9. Knitted jacket. What in HELL is up with that pose? Does the model have scoliosis? Flipping to the back, I can see from the schematics that it's a rather nice tailored jacket. But if your bust measurement is over 45"/114cm, you're shit out of luck.
10. The obligatory knitted dress. Because even if you had the figure to wear one, you'd be SO ready to spend five months knitting it and be done just in time for summer. Assholes.
11. Every girl needs a row of eyelets right across her tits.
12. Striped bolero shrug thingie. Okay. Is it me, or does this model look freaky, like one of those composite photos where they turn a person's eyes upside down?
13. I like this, but does "Knit a garter-stitch rectangle with short rows on one side for ruffles" REALLY count as a pattern? And for some dumbass reason it's not listed as a "Very easy, Very Vogue" pattern.
14. For some reason I can't explain, I like this. Even though it's really fussy compared to what I normally wear, with all those ruffles. But as a coat? You'd catch pneumonia with that open chest. And it would turn into the Knit from Hell if you used the recommended yarn - a boucle mohair. Boucle mohair. Hahahahaha. Right. I'd rather cut off a few of my fingers.
15. Cabled pink cardigan with 3/4 length sleeves. Nice enough, but I'd knit it in cotton and wear it as a spring jacket, not for winter.
16. Ditto for this one. Pink bolero with short sleeves and a lace inset. Not terribly warm for winter. And the construction method is INSANE: knit everything, even the ties, as separate pieces and sew together. 'Cause knitters love seaming so much.
Next up is a section entitled "Designer's Resort Crochet". Resort. Crochet. It's shot in a makeup studo, so so much for that resort thing. AND IT'S NOT FUCKING VOGUE CROCHET, NOW, IS IT, MOTHERFUCKERS?
17. Grey crocheted dress that's so openwork you'd have to wear it over another dress. Ugly color and about as warm as fish net.
18. Little lace camisole/tank top. Also about as warm as wearing nothing. And what is UP with the model's hands? She looks like she should be auditioning for the role of the alien in "Alien: Resurrection".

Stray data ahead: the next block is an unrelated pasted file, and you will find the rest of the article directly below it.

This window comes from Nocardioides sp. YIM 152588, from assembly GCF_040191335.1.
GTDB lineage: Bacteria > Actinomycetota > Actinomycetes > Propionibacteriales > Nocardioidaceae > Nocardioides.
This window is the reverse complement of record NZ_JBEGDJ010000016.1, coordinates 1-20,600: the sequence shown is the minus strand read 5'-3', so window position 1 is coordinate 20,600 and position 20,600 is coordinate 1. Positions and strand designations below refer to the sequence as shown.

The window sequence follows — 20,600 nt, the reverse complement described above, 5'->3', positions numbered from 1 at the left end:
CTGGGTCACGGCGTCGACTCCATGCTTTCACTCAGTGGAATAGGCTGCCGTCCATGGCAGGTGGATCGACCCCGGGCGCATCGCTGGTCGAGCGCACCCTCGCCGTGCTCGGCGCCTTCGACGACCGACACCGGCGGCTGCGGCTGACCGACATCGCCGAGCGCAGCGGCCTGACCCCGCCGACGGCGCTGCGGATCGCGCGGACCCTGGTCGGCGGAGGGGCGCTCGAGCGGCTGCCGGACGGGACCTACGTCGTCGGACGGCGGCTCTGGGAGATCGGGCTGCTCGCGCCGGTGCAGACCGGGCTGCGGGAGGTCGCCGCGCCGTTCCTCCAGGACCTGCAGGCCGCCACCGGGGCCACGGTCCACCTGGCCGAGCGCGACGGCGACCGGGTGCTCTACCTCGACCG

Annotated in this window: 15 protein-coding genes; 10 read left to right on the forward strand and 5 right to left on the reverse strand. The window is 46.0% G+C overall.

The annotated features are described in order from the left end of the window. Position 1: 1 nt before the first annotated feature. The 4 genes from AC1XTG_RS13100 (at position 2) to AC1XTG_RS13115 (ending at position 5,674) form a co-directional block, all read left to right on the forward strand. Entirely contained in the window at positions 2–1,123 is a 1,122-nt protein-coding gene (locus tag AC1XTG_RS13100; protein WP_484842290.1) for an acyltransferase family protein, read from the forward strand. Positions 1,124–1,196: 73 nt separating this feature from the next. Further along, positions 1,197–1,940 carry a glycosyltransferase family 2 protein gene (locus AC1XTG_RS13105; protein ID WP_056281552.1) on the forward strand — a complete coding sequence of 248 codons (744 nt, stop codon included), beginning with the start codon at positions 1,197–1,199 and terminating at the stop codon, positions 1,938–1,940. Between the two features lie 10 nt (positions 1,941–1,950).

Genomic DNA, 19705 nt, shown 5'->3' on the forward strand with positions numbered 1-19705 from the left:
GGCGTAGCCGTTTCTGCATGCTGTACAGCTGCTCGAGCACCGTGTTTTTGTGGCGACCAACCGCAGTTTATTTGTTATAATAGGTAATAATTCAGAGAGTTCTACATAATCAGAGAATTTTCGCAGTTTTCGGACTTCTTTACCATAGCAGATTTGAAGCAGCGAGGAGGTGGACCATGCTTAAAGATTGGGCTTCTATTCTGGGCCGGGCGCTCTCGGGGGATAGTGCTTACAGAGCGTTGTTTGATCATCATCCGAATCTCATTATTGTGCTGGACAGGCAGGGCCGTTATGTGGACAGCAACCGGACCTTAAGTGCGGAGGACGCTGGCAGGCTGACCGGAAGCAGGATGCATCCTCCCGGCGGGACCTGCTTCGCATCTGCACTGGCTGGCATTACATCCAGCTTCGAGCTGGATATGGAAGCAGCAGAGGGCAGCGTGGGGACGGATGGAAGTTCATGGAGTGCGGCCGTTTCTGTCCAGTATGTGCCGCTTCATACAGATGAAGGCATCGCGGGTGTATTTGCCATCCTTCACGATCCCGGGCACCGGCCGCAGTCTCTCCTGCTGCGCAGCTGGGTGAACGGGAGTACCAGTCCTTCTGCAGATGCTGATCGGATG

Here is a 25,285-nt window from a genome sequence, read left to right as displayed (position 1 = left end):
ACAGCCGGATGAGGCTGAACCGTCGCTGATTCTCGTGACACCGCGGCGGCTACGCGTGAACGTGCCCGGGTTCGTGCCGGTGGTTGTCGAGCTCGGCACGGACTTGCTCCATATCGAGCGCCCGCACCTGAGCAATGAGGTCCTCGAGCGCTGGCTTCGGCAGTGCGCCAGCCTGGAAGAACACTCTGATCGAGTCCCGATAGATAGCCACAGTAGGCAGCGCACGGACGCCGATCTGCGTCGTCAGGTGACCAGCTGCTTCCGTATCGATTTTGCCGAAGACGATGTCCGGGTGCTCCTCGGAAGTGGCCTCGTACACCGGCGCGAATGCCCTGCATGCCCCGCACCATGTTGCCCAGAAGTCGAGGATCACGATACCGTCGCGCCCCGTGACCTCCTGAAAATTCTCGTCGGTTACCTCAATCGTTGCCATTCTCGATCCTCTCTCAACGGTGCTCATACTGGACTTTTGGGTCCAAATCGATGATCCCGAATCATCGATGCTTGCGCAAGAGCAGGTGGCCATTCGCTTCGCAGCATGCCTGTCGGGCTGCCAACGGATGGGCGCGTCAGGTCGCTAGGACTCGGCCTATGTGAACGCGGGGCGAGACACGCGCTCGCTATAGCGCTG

"Man to Man" is the next section, making me roll my eyes before I even read the text. "Men can be such finicky boys when it comes to knits." Let's not be patronizing or anything. And FYI, the husbeast would not be caught dead in any of them. The gimmick is, they had men design all these. Yeah, like that made a difference.
19. By Brandon Mably. Maybe if you left out the giant, honkin', stupid hand print on the front. And dropped shoulders are SO flattering on men. Har.
20. By Leigh Witchel (??) Uh... yeah. Fussy enough?
21. I am imagining giving the husbeast a sweater with an asymetric hem line and having him ask me what was wrong with it and how come I screwed it up.
22. Sweater vest with a pattern of purl squares over it. In red, white, and blue. Not bad if you changed the colors. If you know a guy who wears sweater vests these days. Anyone? Maybe I hang out with too many engineering types.
Next section, "Coat Check" also shot in a photography studio. They went to great lengths on this issue, I can tell.
23. Knee-length coat in five shades of brown. The yarn is held double throughout. Nice enough, but it'd cost a fortune to knit and the weight would have it down to your ankles after the first wearing.
24. Cabled-all-over coat. In beige. Eh.
25. Knee-length ribbed coat knit in CAMEL. Yeah, that's affordable. Probably the least inoffensive of these coats, but it reminds me of a bath robe.
"The Subject is Roses" is our last and final section. More like flowers, but the Plant Freak in me will let that one slide. And of all places to do a photo shoot, yeah, let's have one in an over-cluttered kitchen. Grand idea.
26. Floral dress. It's hydrangeas on it, matter of fact, not roses. (I know this 'cause it's by Annie Modisett and I read her blog.) I'll bet the model is holding that pillow the way she is because it makes even her ass and hips look fat. By the way, Modisett was told to knit a floral dress, so she did... it's not really the deisgner's fault on a lot of these things. Often even the yarn is dictated.
27. Boxy, off-the-shoulder blue sweater with bigass roses done in intarsia. This model is probably a size six and she looks huge. Oh yes, I'll have one of these. (Still, it'd be nice to rip off the rose pattern for a knitted bag.)
28. Little floral shirt thingie. I like it, but it says 'spring' to me, or even 'summer', not 'winter issue of Vogue Knitting'. And that cute little lace edging? It's machine-made and sewn on. Isn't that cheating?
29. Black chenille kimono with big floral motifs duplicate-stitched on it. Nice, but with that pose over the stove I keep waiting for the sleeve to catch fire.
And that concludes this winter's Vogue Knitting, because they ripped us off for about six patterns.